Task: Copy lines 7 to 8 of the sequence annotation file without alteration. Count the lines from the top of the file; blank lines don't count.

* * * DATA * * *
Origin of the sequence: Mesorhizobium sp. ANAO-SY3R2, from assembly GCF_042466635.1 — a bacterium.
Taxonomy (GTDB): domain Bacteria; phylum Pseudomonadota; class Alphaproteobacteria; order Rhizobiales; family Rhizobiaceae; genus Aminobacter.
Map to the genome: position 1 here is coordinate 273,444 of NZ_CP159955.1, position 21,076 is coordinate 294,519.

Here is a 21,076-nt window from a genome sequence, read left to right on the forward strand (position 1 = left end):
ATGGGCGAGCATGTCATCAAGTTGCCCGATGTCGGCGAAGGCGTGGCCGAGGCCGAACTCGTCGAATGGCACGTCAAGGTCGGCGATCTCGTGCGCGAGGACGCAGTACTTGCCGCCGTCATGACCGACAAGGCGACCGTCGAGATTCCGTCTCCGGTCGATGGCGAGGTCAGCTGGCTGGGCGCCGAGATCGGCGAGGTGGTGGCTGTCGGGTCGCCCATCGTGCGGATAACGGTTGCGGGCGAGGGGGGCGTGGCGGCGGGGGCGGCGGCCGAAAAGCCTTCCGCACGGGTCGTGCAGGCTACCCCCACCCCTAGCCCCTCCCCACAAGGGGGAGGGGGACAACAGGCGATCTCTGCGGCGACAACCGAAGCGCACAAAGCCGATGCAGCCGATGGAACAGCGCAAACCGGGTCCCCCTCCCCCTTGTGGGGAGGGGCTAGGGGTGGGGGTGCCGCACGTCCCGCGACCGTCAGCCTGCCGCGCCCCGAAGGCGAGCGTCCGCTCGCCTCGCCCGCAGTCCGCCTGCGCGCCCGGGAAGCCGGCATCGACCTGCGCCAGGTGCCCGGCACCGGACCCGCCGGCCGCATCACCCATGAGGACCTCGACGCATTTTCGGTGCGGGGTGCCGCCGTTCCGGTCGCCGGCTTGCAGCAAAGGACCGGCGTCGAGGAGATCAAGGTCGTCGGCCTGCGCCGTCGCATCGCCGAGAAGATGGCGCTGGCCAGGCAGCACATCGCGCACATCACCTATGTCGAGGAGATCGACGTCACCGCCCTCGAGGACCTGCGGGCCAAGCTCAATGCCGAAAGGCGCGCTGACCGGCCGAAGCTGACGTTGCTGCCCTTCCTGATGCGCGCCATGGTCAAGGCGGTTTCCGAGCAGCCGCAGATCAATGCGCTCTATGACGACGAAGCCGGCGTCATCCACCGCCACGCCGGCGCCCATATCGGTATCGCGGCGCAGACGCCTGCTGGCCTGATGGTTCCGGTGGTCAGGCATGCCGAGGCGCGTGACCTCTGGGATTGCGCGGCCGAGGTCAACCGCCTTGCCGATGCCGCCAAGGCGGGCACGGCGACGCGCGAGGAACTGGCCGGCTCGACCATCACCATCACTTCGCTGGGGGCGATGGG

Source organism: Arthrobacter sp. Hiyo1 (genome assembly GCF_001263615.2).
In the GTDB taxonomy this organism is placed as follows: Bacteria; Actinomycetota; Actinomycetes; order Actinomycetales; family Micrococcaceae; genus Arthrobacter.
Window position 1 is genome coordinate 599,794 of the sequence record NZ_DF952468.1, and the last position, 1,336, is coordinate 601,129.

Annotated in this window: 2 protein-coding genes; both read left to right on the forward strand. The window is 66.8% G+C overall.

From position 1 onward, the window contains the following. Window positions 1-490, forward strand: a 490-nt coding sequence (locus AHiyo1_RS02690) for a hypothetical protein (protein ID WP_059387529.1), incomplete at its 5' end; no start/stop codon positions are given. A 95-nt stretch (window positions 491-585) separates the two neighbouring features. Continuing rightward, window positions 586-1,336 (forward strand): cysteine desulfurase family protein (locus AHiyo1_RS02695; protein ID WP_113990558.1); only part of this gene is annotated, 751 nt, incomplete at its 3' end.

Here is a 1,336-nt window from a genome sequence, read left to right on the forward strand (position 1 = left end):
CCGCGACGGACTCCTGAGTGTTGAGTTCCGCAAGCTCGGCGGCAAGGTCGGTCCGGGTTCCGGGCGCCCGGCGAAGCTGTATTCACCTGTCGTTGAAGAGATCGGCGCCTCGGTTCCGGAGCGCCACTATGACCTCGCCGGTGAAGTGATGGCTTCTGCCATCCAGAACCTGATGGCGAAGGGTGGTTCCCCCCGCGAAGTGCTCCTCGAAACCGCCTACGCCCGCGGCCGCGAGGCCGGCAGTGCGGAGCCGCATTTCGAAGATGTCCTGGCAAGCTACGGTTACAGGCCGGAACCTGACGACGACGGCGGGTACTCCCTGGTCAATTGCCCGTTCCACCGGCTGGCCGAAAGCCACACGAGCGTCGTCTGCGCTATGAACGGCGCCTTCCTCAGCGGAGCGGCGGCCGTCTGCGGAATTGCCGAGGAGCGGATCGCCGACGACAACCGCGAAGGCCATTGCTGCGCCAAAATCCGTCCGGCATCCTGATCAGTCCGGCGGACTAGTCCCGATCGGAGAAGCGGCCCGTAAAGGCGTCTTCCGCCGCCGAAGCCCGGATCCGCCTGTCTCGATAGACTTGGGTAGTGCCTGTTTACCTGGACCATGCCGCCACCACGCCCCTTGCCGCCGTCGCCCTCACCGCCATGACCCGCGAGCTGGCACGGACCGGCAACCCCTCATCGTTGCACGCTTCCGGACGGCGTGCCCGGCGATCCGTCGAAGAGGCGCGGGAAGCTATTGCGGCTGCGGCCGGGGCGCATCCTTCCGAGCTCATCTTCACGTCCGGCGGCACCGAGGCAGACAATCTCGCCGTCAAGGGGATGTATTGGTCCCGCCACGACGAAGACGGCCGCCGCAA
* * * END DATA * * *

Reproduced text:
In the GTDB taxonomy this organism is placed as follows: Bacteria; Actinomycetota; Actinomycetes; order Actinomycetales; family Micrococcaceae; genus Arthrobacter.
Window position 1 is genome coordinate 599,794 of the sequence record NZ_DF952468.1, and the last position, 1,336, is coordinate 601,129.